The environmental geoscientists at the Centre for Microbiology and Environmental Systems Science (CMESS) focused on a variety of parameters that contribute to plastic pollution in farmland soils. They calculated for different scenarios whether nano- and microplastic particles transport pollutants to groundwater resources. The result shows: they do not. ( © Audrey Desaulniers, Orcéine, Montreal)
Study shows that microplastics do not contribute to the mobility of organic pollutants in agricultural soils
In agriculture, large quantities of nano- and microplastics end up in the soil through compost, sewage sludge and the use of mulching foils. The plastic particles always carry various pollutants with them. However, they do not transport them into the groundwater, as is often assumed. Environmental geoscientists led by Thilo Hofmann have now determined that the plastic particles release the pollutants in the upper soil layers: they do not generally contaminate the groundwater, but have a negative effect on soil microbes and crops. The study by the University of Vienna appears in Nature Communications Earth & Environment.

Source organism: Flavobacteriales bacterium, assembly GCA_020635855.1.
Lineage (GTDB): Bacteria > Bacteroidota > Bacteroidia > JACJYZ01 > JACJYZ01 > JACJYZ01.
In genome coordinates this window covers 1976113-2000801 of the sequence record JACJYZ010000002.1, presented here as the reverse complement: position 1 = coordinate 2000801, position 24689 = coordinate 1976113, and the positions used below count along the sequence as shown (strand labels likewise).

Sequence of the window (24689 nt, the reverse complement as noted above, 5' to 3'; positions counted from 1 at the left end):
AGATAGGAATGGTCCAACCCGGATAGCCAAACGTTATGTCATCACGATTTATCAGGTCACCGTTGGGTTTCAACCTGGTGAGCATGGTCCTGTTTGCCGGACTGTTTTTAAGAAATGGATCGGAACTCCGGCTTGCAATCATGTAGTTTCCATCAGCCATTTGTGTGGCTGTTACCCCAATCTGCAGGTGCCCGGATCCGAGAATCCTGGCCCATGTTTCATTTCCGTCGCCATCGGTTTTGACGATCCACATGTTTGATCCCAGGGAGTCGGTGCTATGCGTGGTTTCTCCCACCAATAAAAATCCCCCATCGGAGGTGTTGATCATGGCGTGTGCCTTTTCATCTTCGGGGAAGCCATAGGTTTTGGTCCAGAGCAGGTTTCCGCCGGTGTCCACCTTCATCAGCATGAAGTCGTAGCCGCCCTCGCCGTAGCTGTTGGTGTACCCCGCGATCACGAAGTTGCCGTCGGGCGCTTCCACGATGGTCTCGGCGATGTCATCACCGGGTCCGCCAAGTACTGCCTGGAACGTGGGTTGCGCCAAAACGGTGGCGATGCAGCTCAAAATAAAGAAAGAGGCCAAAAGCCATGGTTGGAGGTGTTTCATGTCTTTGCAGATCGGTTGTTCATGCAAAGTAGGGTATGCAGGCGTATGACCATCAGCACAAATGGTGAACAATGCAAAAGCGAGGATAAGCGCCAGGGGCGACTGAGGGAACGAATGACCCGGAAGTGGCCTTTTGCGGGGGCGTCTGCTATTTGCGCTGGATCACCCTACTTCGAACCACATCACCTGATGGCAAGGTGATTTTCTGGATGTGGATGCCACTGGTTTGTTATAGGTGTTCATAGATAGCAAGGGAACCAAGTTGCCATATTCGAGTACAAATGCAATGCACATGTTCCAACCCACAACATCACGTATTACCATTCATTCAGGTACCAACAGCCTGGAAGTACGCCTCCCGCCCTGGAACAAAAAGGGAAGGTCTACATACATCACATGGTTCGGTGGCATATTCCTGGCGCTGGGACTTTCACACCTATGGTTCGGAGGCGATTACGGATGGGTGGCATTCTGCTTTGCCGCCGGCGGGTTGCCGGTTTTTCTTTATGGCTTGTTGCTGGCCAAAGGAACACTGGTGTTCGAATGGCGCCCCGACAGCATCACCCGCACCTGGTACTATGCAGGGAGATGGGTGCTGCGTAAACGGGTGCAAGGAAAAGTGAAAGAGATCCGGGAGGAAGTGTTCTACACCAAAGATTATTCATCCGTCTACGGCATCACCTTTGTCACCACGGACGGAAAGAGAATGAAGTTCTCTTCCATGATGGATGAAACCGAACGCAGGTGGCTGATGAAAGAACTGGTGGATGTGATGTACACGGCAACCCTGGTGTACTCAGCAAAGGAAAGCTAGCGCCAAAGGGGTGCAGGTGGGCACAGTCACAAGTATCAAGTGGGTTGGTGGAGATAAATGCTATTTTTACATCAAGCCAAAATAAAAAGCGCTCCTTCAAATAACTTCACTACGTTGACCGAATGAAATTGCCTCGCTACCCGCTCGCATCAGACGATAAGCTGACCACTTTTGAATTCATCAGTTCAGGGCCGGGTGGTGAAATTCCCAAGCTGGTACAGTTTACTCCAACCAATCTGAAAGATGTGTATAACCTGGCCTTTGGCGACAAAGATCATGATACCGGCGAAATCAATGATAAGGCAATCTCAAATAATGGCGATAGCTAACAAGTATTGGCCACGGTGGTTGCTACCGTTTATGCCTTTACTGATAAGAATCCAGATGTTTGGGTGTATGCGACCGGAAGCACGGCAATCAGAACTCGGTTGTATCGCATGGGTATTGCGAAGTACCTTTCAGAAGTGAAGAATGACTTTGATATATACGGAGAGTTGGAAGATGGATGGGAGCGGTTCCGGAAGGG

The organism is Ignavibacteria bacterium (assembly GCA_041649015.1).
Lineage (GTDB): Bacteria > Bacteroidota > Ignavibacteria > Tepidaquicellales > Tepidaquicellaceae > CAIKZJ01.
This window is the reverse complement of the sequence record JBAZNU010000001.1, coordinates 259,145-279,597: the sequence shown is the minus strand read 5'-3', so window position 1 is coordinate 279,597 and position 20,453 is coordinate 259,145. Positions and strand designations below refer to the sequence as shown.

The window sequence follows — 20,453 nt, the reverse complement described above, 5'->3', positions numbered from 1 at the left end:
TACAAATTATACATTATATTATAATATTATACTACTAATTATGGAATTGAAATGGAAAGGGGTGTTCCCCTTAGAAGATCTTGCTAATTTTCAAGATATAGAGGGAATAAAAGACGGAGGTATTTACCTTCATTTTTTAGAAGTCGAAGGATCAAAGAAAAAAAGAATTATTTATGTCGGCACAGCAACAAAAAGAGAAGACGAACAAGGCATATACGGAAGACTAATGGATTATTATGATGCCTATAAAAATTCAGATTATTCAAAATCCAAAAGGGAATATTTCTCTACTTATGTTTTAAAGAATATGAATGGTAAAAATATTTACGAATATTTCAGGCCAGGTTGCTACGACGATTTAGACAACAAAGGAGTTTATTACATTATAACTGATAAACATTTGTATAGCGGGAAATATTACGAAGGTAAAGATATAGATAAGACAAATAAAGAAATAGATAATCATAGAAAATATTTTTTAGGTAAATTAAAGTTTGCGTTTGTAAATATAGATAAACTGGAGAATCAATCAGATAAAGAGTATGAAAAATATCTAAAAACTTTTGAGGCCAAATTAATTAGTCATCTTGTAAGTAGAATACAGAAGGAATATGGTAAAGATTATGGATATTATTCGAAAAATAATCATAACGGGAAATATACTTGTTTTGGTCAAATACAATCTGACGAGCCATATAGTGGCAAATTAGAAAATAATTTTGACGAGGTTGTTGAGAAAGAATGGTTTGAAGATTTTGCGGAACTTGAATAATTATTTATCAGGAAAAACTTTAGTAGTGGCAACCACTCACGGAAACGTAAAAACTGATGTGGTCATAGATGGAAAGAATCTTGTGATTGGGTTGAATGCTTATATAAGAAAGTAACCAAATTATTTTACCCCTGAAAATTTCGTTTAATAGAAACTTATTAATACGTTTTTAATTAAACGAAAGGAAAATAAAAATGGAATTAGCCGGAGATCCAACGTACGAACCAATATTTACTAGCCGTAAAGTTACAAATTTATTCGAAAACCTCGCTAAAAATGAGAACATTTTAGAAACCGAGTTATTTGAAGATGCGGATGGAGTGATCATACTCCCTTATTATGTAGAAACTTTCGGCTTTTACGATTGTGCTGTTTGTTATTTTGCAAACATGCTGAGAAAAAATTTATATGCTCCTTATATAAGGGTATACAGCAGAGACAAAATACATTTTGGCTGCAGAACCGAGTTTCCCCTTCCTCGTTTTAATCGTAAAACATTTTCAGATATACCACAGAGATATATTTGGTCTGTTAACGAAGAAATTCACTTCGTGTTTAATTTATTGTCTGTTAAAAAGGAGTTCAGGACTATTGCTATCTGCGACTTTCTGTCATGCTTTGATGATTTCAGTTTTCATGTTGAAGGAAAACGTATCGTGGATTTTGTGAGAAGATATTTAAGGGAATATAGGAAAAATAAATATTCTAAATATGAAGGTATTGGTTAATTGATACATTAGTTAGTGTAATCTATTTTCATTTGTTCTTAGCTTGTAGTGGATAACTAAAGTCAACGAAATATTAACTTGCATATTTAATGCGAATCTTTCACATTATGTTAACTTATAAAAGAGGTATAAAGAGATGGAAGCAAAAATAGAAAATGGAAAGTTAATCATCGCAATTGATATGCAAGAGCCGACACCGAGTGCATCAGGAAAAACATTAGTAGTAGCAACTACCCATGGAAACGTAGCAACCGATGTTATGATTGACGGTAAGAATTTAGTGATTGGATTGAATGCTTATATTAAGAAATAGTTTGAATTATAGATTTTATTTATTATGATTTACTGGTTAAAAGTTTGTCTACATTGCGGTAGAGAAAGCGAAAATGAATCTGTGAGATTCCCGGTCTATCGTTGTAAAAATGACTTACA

Pollutants enter agricultural soils with plastic particles
Wastewater and rivers carry microplastics into the oceans. Wind distributes the particles to the remotest parts of the earth. However, agriculture itself plays a far greater role in plastic pollution of agricultural land: fertilizers such as compost manure or sewage sludge and the remains of agricultural mulching foils carry large quantities of plastic particles, so-called macro-, micro-, and nanoplastics, onto agricultural land. According to current estimates, for example, with every kilogram of sewage sludge, up to 300,000 plastic particles end up on agricultural soils - and with them pollutants. "Plastic always contains so-called additives. These additives ensure certain properties, durability or even the colour of a polymer. In addition, contaminants such as pesticides or pharmaceutical residues may become adsorbed to the plastic particles," explains Stephanie Castan, lead author of the study and PhD student at the Centre for Microbiology and Environmental Systems Science (CMESS) at the University of Vienna.